Genevieve Christensen has said she refuses to believe her son, William Dean Christensen, could kill. That faith, the kind that prosecutors portrayed as a love that went lawless, led to her conviction yesterday on charges of harboring a fugitive and conspiring with her frail 79-year-old husband to protect their son, a convicted murderer and a suspected serial killer.
"I feel as though I'm not guilty, is all," the 77-year-old grandmother from Bethesda said with little emotion to District Court Judge Edwin Collier before he sentenced her to a year in jail on each count, suspended all but 60 days, and fined her $2,000.
Genevieve Christensen and her husband, David, are the parents of William D. Christensen, 40, who has been convicted of one murder in Philadelphia, indicted for another in Scranton, Pa., is suspected of two more in Canada, and has been convicted on various rape offenses in Montgomery County and Montreal. He also is being investigated in connection with 12 slayings of young women along the East Coast and in Canada from 1980 to 1983. Currently, he is serving a prison term for murder.
The prosecution charged yesterday that Christensen's mother and father, who had a heart attack during his last court appearance and was described as too ill to be present yesterday, allowed some of those slayings to occur in 1982 and 1983 by hiding their son in a house they bought in Philadelphia, paying his bills and never telling authorities.
"In May 1982 . . . she was told with her husband in no uncertain terms that her son was wanted," Assistant State's Attorney Robert Dean said. "They promised not to help him . . . and then in September 1983, she bought him a house. It was a blatant disregard of her obligation."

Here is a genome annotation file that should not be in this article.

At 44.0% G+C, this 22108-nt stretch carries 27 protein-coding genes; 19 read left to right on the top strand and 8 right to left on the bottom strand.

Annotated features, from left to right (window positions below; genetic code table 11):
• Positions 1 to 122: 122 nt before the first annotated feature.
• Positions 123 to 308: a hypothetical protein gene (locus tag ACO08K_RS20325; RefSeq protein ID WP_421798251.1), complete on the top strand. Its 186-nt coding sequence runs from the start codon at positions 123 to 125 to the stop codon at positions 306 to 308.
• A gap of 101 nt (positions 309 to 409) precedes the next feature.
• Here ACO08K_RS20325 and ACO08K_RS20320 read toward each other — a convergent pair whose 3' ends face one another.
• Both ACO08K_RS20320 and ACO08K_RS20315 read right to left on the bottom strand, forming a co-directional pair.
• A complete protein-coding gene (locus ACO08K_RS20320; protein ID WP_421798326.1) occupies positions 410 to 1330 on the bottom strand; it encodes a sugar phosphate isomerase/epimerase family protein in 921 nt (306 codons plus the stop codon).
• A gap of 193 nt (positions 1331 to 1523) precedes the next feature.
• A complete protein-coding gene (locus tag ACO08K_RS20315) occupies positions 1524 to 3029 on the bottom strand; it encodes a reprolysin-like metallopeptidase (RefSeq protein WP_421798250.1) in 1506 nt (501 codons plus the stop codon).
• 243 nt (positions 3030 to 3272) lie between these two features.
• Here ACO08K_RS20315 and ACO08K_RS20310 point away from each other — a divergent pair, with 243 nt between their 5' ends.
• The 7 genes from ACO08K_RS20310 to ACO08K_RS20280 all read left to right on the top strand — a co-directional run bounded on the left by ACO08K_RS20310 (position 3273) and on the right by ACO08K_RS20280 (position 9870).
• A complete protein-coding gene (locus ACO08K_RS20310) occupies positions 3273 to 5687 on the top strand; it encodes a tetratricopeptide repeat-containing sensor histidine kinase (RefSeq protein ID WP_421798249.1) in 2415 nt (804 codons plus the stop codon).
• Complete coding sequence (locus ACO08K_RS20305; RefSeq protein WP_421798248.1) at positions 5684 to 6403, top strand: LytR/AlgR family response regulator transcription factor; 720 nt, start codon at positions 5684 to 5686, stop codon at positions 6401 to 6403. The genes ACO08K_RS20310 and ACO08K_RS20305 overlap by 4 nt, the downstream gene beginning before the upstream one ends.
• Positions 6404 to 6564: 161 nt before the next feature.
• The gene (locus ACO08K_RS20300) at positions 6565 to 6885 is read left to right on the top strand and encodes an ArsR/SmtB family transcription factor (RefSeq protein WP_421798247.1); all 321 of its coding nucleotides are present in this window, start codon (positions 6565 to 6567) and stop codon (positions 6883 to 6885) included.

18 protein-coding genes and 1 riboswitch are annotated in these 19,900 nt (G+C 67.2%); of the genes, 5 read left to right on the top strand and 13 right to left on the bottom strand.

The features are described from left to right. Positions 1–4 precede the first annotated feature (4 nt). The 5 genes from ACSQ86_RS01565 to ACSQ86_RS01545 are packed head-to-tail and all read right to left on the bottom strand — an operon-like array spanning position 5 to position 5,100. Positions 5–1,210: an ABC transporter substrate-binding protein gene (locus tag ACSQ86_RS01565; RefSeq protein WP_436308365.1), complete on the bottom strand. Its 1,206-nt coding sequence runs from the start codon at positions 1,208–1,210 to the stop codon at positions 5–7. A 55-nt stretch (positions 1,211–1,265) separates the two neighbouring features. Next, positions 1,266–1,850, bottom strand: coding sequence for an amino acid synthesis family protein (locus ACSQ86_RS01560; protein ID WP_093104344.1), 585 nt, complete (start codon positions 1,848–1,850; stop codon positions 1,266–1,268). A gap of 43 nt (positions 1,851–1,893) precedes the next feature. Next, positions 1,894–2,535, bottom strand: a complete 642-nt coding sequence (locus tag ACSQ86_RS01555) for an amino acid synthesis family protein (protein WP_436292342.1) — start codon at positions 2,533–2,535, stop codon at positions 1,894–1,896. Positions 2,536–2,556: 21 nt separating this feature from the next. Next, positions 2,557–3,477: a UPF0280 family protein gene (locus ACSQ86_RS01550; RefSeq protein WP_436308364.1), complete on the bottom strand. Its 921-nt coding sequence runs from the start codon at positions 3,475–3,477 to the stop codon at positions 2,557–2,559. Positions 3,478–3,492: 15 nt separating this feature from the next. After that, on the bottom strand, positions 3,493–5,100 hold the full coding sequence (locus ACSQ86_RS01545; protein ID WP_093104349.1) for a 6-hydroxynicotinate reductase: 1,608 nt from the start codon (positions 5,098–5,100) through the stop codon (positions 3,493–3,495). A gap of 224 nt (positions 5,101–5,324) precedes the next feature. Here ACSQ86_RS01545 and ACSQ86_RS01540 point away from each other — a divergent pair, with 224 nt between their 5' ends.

Defense attorney Victor Crawford did not contest the prosecution's claim.
He instead questioned whether the case could be brought to trial in Maryland when the alleged activities occurred in Philadelphia.
Judge Collier rejected that claim and added, "There's strong probability that one or more persons would still be alive today" if she had turned in her son earlier.
Crawford said after yesterday's proceeding he would ask the state's highest court to overturn the verdict on jurisidictional grounds. "I believe the state has shown beyond a reason of a doubt that they bought the home for their son," he said, "but in the state of Maryland, they've done nothing wrong."
The son was last arrested Dec. 4, 1983, minutes after the fatal shooting of a 51-year-old Philadelphia man outside a bar. He had a record of rape convictions that began in 1973 and at one time served nearly eight years in jail for a rape in Montgomery and then another one-year sentence for a similar charge in Canada. He was still wanted on another rape charge in Montgomery at the time of the slaying arrest and since has been linked by authorities as a suspect in string of murders that occurred in states along the East Coast in 1982.
Since the younger Christensen's conviction in 1984, the elderly couple has not had contact with him, Crawford said yesterday. David Christensen, a retired Army intelligence officer who had a heart attack during a court proceeding in March, has had three more heart attacks and is bedridden at home. His wife of 54 years spends her days tending to his health, Crawford said.
"They feel he's innocent," Crawford said about the parent's loyalty to their son. "Nothing you can say or do will convince them otherwise."